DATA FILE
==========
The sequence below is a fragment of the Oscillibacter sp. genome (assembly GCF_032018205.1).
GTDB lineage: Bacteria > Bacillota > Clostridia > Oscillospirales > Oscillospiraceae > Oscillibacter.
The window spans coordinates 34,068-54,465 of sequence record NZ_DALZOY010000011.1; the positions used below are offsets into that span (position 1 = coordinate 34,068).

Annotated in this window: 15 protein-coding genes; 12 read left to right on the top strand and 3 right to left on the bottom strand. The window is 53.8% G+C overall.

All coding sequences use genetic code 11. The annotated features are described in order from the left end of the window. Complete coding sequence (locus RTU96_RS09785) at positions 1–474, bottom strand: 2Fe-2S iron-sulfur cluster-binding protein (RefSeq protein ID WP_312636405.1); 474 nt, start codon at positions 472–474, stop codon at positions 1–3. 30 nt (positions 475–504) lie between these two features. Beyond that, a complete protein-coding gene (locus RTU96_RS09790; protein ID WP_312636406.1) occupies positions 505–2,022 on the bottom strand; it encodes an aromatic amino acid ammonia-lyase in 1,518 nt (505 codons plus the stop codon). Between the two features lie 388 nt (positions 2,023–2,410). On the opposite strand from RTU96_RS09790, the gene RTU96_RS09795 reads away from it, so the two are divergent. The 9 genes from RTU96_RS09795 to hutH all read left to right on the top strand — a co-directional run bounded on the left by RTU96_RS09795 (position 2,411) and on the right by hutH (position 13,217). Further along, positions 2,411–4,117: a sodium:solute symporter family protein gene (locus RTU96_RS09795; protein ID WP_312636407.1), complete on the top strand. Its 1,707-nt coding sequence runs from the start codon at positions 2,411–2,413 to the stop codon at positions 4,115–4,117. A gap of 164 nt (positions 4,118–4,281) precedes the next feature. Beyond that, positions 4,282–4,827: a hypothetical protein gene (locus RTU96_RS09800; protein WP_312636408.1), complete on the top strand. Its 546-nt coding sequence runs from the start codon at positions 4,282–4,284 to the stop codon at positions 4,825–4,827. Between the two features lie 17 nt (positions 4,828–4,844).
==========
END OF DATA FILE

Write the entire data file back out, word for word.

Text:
The sequence below is a fragment of the Oscillibacter sp. genome (assembly GCF_032018205.1).
GTDB lineage: Bacteria > Bacillota > Clostridia > Oscillospirales > Oscillospiraceae > Oscillibacter.
The window spans coordinates 34,068-54,465 of sequence record NZ_DALZOY010000011.1; the positions used below are offsets into that span (position 1 = coordinate 34,068).

Annotated in this window: 15 protein-coding genes; 12 read left to right on the top strand and 3 right to left on the bottom strand. The window is 53.8% G+C overall.

All coding sequences use genetic code 11. The annotated features are described in order from the left end of the window. Complete coding sequence (locus RTU96_RS09785) at positions 1–474, bottom strand: 2Fe-2S iron-sulfur cluster-binding protein (RefSeq protein ID WP_312636405.1); 474 nt, start codon at positions 472–474, stop codon at positions 1–3. 30 nt (positions 475–504) lie between these two features. Beyond that, a complete protein-coding gene (locus RTU96_RS09790; protein ID WP_312636406.1) occupies positions 505–2,022 on the bottom strand; it encodes an aromatic amino acid ammonia-lyase in 1,518 nt (505 codons plus the stop codon). Between the two features lie 388 nt (positions 2,023–2,410). On the opposite strand from RTU96_RS09790, the gene RTU96_RS09795 reads away from it, so the two are divergent. The 9 genes from RTU96_RS09795 to hutH all read left to right on the top strand — a co-directional run bounded on the left by RTU96_RS09795 (position 2,411) and on the right by hutH (position 13,217). Further along, positions 2,411–4,117: a sodium:solute symporter family protein gene (locus RTU96_RS09795; protein ID WP_312636407.1), complete on the top strand. Its 1,707-nt coding sequence runs from the start codon at positions 2,411–2,413 to the stop codon at positions 4,115–4,117. A gap of 164 nt (positions 4,118–4,281) precedes the next feature. Beyond that, positions 4,282–4,827: a hypothetical protein gene (locus RTU96_RS09800; protein WP_312636408.1), complete on the top strand. Its 546-nt coding sequence runs from the start codon at positions 4,282–4,284 to the stop codon at positions 4,825–4,827. Between the two features lie 17 nt (positions 4,828–4,844).